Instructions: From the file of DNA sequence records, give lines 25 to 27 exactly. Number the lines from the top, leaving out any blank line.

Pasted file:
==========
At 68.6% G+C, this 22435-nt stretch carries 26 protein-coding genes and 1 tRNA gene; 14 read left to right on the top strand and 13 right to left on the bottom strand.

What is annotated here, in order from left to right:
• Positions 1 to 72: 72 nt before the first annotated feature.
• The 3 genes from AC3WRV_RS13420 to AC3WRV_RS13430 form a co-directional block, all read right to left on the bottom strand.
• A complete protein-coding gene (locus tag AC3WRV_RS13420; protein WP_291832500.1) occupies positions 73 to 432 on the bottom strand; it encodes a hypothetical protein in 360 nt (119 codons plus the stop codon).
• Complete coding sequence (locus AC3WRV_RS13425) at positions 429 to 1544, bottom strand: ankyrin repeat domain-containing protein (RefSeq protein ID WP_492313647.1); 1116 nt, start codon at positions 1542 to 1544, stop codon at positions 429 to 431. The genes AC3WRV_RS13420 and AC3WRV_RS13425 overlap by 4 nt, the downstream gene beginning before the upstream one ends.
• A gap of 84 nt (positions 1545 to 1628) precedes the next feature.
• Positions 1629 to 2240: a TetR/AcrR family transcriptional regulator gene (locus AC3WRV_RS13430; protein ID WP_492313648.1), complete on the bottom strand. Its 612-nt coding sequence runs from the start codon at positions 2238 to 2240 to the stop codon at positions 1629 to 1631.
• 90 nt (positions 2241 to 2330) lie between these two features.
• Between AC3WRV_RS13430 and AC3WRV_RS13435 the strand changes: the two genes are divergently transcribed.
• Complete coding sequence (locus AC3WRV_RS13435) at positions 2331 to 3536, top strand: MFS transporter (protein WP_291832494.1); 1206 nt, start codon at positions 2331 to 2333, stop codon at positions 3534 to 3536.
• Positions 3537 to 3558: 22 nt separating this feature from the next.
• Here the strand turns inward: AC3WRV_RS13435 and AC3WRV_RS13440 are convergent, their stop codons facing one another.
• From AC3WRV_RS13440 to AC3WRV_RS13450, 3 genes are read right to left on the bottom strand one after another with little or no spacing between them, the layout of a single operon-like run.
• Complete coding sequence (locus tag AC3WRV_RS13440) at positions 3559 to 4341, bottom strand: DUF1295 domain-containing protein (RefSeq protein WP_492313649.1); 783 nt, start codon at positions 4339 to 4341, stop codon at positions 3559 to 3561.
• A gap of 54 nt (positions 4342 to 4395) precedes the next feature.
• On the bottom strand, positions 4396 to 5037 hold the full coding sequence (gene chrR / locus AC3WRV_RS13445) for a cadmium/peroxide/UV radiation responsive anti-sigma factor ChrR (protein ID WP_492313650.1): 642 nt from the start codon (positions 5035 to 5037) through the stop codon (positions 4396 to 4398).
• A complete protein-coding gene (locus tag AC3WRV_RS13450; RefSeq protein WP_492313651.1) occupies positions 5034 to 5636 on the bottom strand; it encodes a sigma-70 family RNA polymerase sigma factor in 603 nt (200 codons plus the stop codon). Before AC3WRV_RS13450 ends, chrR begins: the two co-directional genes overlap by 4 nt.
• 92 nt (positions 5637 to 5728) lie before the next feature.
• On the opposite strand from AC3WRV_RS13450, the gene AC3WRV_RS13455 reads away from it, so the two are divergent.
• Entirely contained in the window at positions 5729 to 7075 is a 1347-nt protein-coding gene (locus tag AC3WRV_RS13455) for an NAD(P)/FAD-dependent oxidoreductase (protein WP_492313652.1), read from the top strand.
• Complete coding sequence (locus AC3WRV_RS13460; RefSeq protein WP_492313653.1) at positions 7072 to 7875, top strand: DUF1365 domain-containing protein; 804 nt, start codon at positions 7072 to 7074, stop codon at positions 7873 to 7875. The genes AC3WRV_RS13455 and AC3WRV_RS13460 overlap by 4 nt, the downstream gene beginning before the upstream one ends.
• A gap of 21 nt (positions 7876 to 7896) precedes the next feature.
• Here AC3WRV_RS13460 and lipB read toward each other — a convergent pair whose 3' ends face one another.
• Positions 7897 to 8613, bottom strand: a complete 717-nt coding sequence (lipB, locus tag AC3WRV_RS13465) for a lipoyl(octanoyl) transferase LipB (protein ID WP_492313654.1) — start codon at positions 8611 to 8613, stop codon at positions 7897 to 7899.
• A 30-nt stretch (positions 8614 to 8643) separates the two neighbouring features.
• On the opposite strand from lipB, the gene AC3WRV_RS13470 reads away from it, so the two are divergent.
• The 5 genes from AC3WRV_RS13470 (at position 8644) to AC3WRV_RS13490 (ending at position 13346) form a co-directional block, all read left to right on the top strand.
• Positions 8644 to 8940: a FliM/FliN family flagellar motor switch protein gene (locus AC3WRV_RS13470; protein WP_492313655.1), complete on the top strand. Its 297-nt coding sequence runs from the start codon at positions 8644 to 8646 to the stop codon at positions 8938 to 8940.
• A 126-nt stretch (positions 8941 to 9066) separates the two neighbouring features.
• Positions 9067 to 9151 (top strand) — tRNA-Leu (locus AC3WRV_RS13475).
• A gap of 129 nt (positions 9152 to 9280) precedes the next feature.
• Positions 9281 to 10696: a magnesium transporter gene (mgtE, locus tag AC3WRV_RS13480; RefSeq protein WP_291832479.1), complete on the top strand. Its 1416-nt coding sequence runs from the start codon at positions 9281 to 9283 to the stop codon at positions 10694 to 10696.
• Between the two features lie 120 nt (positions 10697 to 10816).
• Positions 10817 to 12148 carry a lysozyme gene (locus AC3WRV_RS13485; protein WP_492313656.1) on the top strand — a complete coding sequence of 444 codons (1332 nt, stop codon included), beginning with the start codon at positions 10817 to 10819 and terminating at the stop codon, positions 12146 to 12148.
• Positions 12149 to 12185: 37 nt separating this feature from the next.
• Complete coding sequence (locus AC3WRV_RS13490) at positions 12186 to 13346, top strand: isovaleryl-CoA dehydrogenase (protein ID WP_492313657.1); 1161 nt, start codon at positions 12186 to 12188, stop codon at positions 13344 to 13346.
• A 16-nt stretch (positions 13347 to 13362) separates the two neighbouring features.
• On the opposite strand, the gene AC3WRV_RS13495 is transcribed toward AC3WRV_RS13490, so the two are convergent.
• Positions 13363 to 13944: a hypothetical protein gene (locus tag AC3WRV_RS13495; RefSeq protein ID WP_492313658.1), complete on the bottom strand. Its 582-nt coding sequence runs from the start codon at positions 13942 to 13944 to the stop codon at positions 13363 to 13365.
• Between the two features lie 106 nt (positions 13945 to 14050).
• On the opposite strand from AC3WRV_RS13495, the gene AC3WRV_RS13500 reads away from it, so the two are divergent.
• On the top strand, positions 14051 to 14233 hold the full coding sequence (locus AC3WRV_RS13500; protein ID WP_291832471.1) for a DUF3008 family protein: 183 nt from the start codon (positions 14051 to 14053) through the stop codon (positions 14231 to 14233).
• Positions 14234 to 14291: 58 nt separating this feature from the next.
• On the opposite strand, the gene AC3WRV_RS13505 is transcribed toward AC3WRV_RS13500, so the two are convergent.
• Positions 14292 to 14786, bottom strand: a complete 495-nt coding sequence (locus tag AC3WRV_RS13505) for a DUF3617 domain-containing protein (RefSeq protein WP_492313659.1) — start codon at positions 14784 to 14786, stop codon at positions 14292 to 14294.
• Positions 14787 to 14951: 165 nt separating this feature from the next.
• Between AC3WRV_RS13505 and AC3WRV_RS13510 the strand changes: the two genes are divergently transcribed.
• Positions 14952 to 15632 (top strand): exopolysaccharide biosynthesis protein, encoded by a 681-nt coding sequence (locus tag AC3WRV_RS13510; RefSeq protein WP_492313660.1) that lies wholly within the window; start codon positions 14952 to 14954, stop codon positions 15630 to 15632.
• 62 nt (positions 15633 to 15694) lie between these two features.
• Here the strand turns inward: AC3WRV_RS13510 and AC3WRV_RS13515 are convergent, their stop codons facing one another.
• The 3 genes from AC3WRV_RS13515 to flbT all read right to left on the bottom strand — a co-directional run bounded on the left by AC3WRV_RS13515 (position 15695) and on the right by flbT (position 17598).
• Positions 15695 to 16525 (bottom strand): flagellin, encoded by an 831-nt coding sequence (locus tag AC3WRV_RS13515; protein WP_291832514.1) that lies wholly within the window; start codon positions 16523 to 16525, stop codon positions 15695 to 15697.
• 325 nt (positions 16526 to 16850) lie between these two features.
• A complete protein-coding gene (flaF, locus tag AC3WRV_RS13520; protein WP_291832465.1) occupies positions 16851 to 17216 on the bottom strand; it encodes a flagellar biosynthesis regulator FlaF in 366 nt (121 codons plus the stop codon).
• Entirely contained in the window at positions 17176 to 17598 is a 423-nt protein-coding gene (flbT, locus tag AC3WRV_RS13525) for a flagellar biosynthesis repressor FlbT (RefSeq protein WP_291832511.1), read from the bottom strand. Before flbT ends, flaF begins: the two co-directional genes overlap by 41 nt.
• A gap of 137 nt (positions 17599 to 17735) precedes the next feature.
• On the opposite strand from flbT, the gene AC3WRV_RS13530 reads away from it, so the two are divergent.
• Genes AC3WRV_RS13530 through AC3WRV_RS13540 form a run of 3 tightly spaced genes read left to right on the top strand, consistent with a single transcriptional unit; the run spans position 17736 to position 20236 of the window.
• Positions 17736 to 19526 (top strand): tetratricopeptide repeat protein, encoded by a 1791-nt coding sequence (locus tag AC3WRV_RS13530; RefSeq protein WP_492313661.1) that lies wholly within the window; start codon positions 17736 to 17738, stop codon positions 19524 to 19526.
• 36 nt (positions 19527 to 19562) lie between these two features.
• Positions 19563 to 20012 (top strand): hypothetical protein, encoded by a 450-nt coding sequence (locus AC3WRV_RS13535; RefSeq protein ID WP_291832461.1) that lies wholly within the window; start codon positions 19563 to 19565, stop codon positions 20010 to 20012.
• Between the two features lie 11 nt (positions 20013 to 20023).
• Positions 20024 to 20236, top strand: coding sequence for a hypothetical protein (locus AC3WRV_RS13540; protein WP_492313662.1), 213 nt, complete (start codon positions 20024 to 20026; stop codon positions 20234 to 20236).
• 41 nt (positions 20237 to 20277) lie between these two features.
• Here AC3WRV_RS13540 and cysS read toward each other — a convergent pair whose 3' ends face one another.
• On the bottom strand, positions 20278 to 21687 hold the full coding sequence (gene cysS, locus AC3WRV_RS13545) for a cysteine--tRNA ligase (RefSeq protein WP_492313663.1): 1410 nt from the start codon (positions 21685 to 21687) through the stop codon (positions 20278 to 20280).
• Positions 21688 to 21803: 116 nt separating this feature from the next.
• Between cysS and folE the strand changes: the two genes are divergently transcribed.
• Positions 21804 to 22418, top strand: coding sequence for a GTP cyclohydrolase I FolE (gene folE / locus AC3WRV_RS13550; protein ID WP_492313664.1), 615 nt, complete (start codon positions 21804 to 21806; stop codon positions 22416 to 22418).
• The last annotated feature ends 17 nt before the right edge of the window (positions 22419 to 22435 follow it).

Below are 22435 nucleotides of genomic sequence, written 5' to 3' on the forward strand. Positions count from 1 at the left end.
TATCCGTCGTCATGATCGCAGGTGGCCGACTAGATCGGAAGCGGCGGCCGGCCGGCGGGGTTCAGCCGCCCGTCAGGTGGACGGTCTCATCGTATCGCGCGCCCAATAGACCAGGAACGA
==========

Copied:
• Positions 7897 to 8613, bottom strand: a complete 717-nt coding sequence (lipB, locus tag AC3WRV_RS13465) for a lipoyl(octanoyl) transferase LipB (protein ID WP_492313654.1) — start codon at positions 8611 to 8613, stop codon at positions 7897 to 7899.
• A 30-nt stretch (positions 8614 to 8643) separates the two neighbouring features.
• On the opposite strand from lipB, the gene AC3WRV_RS13470 reads away from it, so the two are divergent.